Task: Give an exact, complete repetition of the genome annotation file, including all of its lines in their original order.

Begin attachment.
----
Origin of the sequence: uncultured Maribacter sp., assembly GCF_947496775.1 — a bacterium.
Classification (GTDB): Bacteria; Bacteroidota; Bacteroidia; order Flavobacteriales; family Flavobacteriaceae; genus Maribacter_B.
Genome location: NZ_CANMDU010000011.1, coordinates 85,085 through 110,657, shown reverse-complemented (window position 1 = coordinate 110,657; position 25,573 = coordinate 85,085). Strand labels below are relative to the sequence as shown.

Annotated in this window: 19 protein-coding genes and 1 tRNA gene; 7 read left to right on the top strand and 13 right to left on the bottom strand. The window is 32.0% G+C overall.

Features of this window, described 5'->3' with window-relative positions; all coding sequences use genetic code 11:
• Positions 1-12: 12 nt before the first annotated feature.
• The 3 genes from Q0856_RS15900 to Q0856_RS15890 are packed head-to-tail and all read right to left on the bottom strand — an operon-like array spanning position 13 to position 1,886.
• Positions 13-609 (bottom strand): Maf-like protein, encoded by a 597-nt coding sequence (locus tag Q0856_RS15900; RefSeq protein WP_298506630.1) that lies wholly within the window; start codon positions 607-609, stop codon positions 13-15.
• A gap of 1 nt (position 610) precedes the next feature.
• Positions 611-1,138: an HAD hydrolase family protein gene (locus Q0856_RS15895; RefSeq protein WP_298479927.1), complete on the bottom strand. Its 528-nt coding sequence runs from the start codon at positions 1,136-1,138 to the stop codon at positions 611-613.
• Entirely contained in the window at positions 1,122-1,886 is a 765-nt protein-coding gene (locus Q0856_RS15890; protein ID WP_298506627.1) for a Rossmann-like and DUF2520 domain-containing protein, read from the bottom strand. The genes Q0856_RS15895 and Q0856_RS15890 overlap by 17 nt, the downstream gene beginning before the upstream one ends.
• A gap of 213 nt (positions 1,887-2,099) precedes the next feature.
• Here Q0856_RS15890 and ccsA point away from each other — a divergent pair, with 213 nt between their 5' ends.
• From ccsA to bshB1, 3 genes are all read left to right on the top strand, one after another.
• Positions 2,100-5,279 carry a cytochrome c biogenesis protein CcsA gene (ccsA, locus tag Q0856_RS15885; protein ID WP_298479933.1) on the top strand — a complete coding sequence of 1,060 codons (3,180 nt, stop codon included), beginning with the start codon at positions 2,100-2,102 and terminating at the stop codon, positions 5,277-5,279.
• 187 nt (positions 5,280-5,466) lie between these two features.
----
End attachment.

Origin of the sequence: uncultured Maribacter sp., assembly GCF_947496775.1 — a bacterium.
Classification (GTDB): Bacteria; Bacteroidota; Bacteroidia; order Flavobacteriales; family Flavobacteriaceae; genus Maribacter_B.
Genome location: NZ_CANMDU010000011.1, coordinates 85,085 through 110,657, shown reverse-complemented (window position 1 = coordinate 110,657; position 25,573 = coordinate 85,085). Strand labels below are relative to the sequence as shown.

Annotated in this window: 19 protein-coding genes and 1 tRNA gene; 7 read left to right on the top strand and 13 right to left on the bottom strand. The window is 32.0% G+C overall.

Features of this window, described 5'->3' with window-relative positions; all coding sequences use genetic code 11:
• Positions 1-12: 12 nt before the first annotated feature.
• The 3 genes from Q0856_RS15900 to Q0856_RS15890 are packed head-to-tail and all read right to left on the bottom strand — an operon-like array spanning position 13 to position 1,886.
• Positions 13-609 (bottom strand): Maf-like protein, encoded by a 597-nt coding sequence (locus tag Q0856_RS15900; RefSeq protein WP_298506630.1) that lies wholly within the window; start codon positions 607-609, stop codon positions 13-15.
• A gap of 1 nt (position 610) precedes the next feature.
• Positions 611-1,138: an HAD hydrolase family protein gene (locus Q0856_RS15895; RefSeq protein WP_298479927.1), complete on the bottom strand. Its 528-nt coding sequence runs from the start codon at positions 1,136-1,138 to the stop codon at positions 611-613.
• Entirely contained in the window at positions 1,122-1,886 is a 765-nt protein-coding gene (locus Q0856_RS15890; protein ID WP_298506627.1) for a Rossmann-like and DUF2520 domain-containing protein, read from the bottom strand. The genes Q0856_RS15895 and Q0856_RS15890 overlap by 17 nt, the downstream gene beginning before the upstream one ends.
• A gap of 213 nt (positions 1,887-2,099) precedes the next feature.
• Here Q0856_RS15890 and ccsA point away from each other — a divergent pair, with 213 nt between their 5' ends.
• From ccsA to bshB1, 3 genes are all read left to right on the top strand, one after another.
• Positions 2,100-5,279 carry a cytochrome c biogenesis protein CcsA gene (ccsA, locus tag Q0856_RS15885; protein ID WP_298479933.1) on the top strand — a complete coding sequence of 1,060 codons (3,180 nt, stop codon included), beginning with the start codon at positions 2,100-2,102 and terminating at the stop codon, positions 5,277-5,279.
• 187 nt (positions 5,280-5,466) lie between these two features.